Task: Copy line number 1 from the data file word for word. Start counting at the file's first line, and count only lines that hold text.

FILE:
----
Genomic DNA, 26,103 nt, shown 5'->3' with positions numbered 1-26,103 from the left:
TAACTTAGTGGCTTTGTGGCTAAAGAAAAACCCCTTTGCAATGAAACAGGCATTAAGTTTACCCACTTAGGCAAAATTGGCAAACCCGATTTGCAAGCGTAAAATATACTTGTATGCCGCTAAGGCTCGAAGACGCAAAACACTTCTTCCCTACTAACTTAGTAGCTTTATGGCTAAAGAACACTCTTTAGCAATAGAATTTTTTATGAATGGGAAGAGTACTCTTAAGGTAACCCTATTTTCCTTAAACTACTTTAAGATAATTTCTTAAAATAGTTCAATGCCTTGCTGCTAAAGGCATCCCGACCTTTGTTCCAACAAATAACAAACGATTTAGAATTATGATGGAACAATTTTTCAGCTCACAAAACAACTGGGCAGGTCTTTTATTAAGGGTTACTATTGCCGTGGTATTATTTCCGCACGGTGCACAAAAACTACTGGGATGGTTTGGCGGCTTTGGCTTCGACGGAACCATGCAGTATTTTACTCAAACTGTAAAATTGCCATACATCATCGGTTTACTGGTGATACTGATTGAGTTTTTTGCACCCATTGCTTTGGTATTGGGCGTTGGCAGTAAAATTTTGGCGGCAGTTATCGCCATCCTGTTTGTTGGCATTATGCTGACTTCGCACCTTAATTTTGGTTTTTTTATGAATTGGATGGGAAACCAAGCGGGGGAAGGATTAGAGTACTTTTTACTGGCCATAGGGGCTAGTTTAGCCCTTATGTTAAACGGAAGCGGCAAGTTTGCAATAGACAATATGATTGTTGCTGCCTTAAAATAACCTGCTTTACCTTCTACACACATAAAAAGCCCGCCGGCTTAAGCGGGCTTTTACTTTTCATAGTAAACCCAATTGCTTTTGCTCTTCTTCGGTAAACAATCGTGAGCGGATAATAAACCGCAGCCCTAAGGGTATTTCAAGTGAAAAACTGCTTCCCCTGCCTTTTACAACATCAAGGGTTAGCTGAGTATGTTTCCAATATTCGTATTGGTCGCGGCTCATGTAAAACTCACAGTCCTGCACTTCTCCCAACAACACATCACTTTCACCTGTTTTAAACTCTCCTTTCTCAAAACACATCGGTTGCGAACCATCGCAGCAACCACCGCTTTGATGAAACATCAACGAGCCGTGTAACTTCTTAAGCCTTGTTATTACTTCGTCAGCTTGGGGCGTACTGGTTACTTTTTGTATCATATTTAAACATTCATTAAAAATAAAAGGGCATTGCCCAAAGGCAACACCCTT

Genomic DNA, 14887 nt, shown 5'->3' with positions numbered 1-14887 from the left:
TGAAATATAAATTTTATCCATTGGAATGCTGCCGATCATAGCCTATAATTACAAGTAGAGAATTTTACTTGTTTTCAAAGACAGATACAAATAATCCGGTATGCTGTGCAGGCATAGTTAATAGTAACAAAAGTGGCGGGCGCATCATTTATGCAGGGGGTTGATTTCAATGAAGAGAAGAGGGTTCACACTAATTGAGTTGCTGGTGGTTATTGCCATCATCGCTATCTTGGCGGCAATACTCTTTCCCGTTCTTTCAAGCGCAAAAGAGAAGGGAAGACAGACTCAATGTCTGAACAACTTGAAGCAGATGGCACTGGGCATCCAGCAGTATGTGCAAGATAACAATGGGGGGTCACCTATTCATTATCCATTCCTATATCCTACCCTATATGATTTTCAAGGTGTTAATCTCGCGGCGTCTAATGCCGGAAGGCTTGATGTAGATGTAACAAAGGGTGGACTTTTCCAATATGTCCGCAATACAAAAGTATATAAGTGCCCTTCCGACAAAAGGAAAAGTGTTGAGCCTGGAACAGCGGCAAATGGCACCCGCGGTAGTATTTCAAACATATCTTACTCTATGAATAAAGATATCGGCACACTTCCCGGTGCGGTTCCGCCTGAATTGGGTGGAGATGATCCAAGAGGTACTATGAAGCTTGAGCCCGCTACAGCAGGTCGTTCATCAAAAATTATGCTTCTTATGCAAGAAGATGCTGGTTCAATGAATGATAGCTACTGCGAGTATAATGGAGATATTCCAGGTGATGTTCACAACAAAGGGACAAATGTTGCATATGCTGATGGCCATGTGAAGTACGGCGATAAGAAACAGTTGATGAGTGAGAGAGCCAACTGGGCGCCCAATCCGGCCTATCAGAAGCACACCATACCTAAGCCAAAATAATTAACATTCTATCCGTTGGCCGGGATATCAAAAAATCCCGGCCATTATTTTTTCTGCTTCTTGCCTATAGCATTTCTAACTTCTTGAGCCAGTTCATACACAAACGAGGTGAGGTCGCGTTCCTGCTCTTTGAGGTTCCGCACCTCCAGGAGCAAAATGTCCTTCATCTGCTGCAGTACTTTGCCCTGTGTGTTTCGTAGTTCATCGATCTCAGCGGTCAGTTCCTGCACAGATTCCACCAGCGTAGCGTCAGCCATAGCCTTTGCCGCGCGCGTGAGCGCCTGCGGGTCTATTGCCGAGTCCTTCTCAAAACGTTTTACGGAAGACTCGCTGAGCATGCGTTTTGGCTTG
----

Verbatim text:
Genomic DNA, 26,103 nt, shown 5'->3' with positions numbered 1-26,103 from the left: